Images obtained by Fox 25 Boston show two of the weapons used in Sunday’s mass shooting in Las Vegas that left 59 people dead and more than 500 injured.
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The images, which were obtained from police sources, show the rifles on the floor of the Mandalay Bay hotel room used by gunman Stephen Paddock. The shooter used the suite to unleash hundreds of rounds on a crowd of concertgoers at Sunday night’s Route 91 Harvest Festival.
The mass shooting is the deadliest in U.S. history.
Ryan Cleckner, a firearms attorney at RocketFFL, identified both weapons as AR-15-style rifles. One of the rifles, he told Fox News, has a vertical foregrip and a muzzle brake on its barrel - both of which can help a shooter control a rifle during rapid fire.
Cleckner also noted that one of the firearms has a “bump-fire stock,” which would have enabled the shooter to fire off rounds much more quickly.
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“Bump-firing” is a technique whereby a shooter pulls a firearm forward into a stationary trigger finger. The recoil from firing sends the firearm rearward while the forward pull brings it back into contact with the trigger finger thereby firing the rifle again. "Bump-fire stocks" effectively replace a gun's standard stock, with a mechanism that aids in allowing the rifle to slide back and forth behind a stable trigger finger.
Technically, that means the trigger is being pulled once for each round fired, keeping the weapon a legal semi-automatic.
“The gun is able to articulate in and out of the stock by an inch or so,” said Cleckner. “By using the recoil of the firearm, near automatic rates of fire can be achieved.”
Two officials familiar with the investigation into the shooting told the AP that Paddock had two "bump stocks." They are investigating whether those stocks were used to modify weapons used in the massacre, according to the officials, who were briefed by law enforcement and spoke on condition of anonymity because the investigation is still unfolding.
"We are aware of a device called a 'bump stock' that enables an individual to speed up the discharge of ammunition," said Clark County Sheriff Joseph Lombardo, during a press conference Tuesday. ATF is evaluating the gun modifications, according to Clark.
A semi-automatic weapon requires one trigger pull for each round fired. With a fully automatic firearm, one trigger pull can unleash continuous rounds until the magazine is empty.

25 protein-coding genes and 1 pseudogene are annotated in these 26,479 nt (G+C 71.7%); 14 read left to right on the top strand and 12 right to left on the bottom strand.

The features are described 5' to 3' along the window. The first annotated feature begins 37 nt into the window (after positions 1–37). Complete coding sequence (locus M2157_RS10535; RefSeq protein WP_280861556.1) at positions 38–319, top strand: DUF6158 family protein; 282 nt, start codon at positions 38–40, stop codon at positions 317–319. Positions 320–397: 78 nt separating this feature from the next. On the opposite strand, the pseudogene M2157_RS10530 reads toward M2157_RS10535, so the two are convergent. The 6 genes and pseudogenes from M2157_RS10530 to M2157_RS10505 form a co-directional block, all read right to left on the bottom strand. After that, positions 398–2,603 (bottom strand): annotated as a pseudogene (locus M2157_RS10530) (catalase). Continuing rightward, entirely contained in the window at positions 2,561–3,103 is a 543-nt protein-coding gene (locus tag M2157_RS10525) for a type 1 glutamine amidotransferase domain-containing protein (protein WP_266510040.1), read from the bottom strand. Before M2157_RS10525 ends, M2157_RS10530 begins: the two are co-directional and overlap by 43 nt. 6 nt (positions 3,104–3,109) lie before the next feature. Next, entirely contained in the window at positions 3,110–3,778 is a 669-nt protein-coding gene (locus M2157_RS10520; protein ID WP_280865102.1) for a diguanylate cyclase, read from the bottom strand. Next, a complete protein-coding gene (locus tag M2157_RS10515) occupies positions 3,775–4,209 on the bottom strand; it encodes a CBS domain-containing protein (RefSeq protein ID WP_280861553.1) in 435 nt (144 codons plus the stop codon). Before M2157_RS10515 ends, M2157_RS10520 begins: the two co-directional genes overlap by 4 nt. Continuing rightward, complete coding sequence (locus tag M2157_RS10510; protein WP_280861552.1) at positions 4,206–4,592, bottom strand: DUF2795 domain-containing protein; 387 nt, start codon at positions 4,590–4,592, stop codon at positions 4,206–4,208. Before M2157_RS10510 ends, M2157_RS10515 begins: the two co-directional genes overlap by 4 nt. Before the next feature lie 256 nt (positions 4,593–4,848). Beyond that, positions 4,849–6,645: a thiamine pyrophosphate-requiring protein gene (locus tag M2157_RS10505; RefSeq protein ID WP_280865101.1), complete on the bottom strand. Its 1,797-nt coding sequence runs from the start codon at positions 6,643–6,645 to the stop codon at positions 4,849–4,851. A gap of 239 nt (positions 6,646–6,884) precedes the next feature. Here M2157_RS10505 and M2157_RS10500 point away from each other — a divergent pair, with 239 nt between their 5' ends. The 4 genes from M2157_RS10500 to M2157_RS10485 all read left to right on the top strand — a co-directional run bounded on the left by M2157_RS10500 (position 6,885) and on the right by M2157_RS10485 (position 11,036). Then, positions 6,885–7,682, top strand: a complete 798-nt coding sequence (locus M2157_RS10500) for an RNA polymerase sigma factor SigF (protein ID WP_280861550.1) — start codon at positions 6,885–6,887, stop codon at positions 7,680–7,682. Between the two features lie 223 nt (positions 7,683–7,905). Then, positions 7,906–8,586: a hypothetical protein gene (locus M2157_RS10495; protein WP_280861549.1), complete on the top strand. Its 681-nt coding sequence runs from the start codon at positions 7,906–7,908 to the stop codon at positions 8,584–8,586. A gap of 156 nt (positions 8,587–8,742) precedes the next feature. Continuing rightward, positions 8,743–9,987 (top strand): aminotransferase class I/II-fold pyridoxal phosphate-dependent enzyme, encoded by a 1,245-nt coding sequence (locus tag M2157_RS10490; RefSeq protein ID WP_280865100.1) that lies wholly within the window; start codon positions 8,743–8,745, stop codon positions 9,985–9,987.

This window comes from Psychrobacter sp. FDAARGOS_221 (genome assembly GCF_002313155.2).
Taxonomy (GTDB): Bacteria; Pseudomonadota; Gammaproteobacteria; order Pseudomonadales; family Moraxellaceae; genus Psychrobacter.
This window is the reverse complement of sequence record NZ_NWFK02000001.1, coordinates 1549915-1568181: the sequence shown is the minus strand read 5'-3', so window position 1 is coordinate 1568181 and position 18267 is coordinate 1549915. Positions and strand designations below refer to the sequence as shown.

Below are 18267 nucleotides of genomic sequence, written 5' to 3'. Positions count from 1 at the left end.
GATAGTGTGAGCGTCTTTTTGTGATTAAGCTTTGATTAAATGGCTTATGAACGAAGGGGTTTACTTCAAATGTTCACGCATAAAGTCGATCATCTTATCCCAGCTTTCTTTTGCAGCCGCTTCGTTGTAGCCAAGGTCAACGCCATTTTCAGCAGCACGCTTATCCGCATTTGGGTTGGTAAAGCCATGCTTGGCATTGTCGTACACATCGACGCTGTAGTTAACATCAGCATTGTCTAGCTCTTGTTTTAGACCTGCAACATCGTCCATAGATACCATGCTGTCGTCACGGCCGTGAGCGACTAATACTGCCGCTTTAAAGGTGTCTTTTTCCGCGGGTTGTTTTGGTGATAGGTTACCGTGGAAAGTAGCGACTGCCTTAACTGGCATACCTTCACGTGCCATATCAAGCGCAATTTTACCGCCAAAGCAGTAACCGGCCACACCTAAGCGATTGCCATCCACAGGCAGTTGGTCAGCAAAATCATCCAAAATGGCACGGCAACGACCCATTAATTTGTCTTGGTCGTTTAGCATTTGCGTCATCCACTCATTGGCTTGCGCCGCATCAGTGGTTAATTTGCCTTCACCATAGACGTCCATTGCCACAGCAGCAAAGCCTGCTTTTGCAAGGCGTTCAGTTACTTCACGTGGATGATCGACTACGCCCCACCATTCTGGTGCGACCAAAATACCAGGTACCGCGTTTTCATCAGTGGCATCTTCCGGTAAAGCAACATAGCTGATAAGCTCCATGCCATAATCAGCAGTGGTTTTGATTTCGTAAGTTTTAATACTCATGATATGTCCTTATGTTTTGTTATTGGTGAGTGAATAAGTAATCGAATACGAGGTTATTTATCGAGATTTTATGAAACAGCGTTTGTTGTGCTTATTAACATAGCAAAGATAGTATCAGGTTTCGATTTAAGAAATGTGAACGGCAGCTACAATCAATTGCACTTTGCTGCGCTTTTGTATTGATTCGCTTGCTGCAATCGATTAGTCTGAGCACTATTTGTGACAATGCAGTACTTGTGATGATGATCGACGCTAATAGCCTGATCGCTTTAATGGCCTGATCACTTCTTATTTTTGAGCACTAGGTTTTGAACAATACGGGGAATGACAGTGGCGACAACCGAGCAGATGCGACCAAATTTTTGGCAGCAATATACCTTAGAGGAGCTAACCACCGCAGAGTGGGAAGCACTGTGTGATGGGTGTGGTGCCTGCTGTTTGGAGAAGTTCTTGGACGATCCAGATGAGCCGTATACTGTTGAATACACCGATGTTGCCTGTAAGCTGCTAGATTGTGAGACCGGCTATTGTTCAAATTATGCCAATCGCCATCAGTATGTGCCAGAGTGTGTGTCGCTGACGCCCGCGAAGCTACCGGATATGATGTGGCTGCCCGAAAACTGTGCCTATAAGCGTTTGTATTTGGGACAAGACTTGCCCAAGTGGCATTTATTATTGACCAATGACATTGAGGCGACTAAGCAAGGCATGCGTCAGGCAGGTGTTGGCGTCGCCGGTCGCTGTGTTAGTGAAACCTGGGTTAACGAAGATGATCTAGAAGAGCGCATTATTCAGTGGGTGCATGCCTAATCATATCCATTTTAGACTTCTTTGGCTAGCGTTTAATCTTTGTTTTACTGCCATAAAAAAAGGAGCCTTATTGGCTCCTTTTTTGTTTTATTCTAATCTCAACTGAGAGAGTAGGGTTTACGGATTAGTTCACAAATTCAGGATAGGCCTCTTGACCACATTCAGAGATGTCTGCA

Cleckner also noted that the rifle has a holographic sight, which is typically used for rapid, as opposed to precision, firing. Additionally, the orangeish, brownish tint on the rifle’s barrel indicates recent rapid firing.
Cleckner identified the second weapon, which has a bipod and a scope, as a Daniel Defense AR-style rifle. “That’s a fairly high-end rifle,” he said. “You’re looking at a few thousand dollars to get one of those.”
The firearms expert said it’s hard to tell from the picture if the weapon is using .223 or .308 caliber ammunition. The latter, he explained, is better for shooting over longer distances. The presence of a bipod and a scope, however, indicate an intent to take a longer, more precise shot, according to Cleckner.
Cleckner notes that, in most states in the United States, it is legal to purchase an AR-15, provided you are 18 years or older and not a prohibited person, such as a felon. Rifles don’t have to be purchased in the buyer’s home state of residence, but the rifle has to be deemed legal in both your home state and the state you’re buying it in, he explained.
During his press conference Tuesday, Lombardo declined to comment on the legitimacy of images appearing in the media that reportedly show the interior of Paddock's hotel room just after the attack. "I can tell you that I am troubled by it," he said, adding that an investigation has been launched.
Lombardo confirmed that police found cameras located outside and inside the room, which may have been set up to alert Paddock.
The Las Vegas Metropolitan Police Department has not yet responded to a request for comment on this story from Fox News.
The Associated Press contributed to this article. Additional reporting by Fox News’ Chris Ciaccia.
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